Home > Blue Blooded (Jessica McClain #6)(4)

Blue Blooded (Jessica McClain #6)(4)
Author: Amanda Carlson

Kayla turned, appraising Tyler with quiet apprehension, finally nodding.

“Everything clear?” I asked my brother. “Do you think Jax is inside?”

He shook his head. “My best guess is no, but he might be sleeping or—”

Kayla bristled. “Jax is not dead. There’s no way he could be dead. He’s too strong for that.”

“I wasn’t going to say dead,” Tyler said, “but Enid might’ve knocked him out or is keeping him quiet.”

“It’s time to find out,” Rourke said. “How many staircases are inside?”

“Two,” Kayla answered. “One in the middle and one at the far end.”

Rourke turned to Ray. “Go tell Irish we’re ready. They enter from the front, we’ll take the side. Tell them to be ready in five. We meet on the fourth-floor landing. Nobody goes any farther until I give a signal.”

“Will do,” Ray said as he shot into the air.

We walked around to the side and entered the building. Smells from the other tenants—garbage, takeout, and pets—were all over the hallway. As we ascended, I couldn’t detect any sign of a struggle, and there were no strange supernatural scents permeating the air.

Once we reached the fourth floor, we spotted James down the long hallway. He was waiting at the top of the stairs as directed. Rourke nodded. We all crept forward, following Kayla’s lead until she stopped at the door in the middle. I hovered over her shoulder, reaching a single finger out to press it against the wood.

Nothing buzzed back, so it wasn’t warded or spelled.

I nodded the all-clear, and she grabbed on to the handle, turning it. It swung wide with no resistance.

We all paused at the entry and peered in.

The living room was in shambles, everything overturned.

Kayla made a move to rush in, but I held her back. I scented nothing, but tossed my power out to check. It came back clear. After a few moments, I whispered, “Okay, but move cautiously. We’re right behind you.”

“Jax!” Kayla called as she made her way through the wreckage. “Can you hear me?”

We picked our way through the debris, shifting wood and scraps of furniture out of the way as we went. There’d been a massive fight here. Jax had not gone with his kidnapper willingly. The lack of police presence or any concerned neighbors milling around meant that Enid, or whoever she’d hired, had warded the area until they’d had the boy under control.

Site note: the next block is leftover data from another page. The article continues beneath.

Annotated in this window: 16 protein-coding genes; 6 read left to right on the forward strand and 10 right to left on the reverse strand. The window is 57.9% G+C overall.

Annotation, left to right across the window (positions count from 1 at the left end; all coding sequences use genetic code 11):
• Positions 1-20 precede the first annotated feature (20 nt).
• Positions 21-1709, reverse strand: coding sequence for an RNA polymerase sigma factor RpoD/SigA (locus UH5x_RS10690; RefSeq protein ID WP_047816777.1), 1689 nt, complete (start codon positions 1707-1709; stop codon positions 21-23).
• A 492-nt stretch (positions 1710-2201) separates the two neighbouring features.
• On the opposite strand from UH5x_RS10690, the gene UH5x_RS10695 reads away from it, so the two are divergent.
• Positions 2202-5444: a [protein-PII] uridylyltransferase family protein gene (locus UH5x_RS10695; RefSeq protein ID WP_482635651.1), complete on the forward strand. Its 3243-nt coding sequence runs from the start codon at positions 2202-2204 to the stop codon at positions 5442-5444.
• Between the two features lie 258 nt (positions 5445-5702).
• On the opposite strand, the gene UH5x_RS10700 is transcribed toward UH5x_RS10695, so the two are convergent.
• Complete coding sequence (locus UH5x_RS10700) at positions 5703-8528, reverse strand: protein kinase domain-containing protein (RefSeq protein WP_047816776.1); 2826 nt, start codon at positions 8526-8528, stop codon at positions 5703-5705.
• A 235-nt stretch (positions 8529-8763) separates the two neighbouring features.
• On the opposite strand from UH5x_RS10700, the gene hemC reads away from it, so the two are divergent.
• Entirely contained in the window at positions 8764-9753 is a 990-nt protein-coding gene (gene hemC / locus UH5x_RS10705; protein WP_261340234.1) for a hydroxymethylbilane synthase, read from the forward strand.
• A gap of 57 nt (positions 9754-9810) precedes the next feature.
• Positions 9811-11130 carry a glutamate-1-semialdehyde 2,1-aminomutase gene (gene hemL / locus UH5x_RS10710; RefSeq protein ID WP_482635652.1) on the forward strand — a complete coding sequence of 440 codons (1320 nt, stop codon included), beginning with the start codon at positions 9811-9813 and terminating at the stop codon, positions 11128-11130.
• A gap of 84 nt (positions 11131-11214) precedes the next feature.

I didn’t think he was dead. Lifting my head, I took air in and filtered it over my tongue. There was no scent of death, and Enid would’ve left him behind like trash to rot. “Is anyone picking up on any strange signatures?” I asked. “This place had to have been magically locked down while this was going on, or it would be crawling with cops, yet I scent nothing. Marcy?”

“Nada. Not even the smallest whiff.” Marcy stood behind me. “This place is totaled. Whoever did this was massive. The dents in the wall are eight feet high, and things are crushed to smithereens.” Marcy and the others hadn’t yet heard what Kayla had told us about her brother.

There’d be time to explain later.

We followed Kayla down a narrow hallway. She paused by a closed door, stretching her hand out tentatively. “Jax,” she called quietly. “Are you in there?” Her fingers curled over the knob. She closed her eyes, angling her head toward the ceiling. I knew she was praying to someone—anyone—to give her strength to open that door. I prayed right along with her.

She swung the door wide, and we all gasped.

If the living room had been ruined, the bedroom had been demolished.

There wasn’t a thing left standing.

Most of it was broken to dust. Giant holes marred the walls, and the mattress was in tatters, springs poking out everywhere. There was nothing resembling a dresser or any furniture anywhere to be seen. There wasn’t even room to walk.

The wreckage was three feet high.

“Your brother put up quite a fight,” I murmured. “Anyone can see he’s a force to be reckoned with. Whoever took him is likely ruing their decision to do so right this instant.”

A quiet sob issued out of her throat. She covered her mouth with her hand and bowed her head. A long curtain of her dark hair fell, blocking her emotions from us.

I didn’t know her well enough to physically comfort her, and it likely wouldn’t have been welcome, so I didn’t reach out. Instead, we stood shoulder to shoulder, and when she was ready, I would be there.

Rourke made a small sound. “Look, there’s something sticking out of the wall.”

“Where?” Kayla’s head shot up, hope breaking in her voice.

Tyler saw it too. “It’s tucked into one of the holes on the far side.” Tyler gestured to the wall.

Sure enough, a rumpled piece of paper, barely visible, was stuck in a remnant of obliterated sheetrock near the window.

Kayla went forward to claim it, picking her way over the obstacles carefully, stumbling and sliding as she went.

Rourke rested his hands on my shoulders, gripping them tightly, leaning over to whisper in my ear. “Whatever that note says, it’s not going to be welcome news.”

I nodded.

That note wasn’t going to contain anything we wanted to hear, but hopefully it would lead us to Jax.

A sudden feeling of déjà vu washed over me, and I shivered. Rourke, sensing a change, rubbed my arms, a small growl issuing from the back of his throat.

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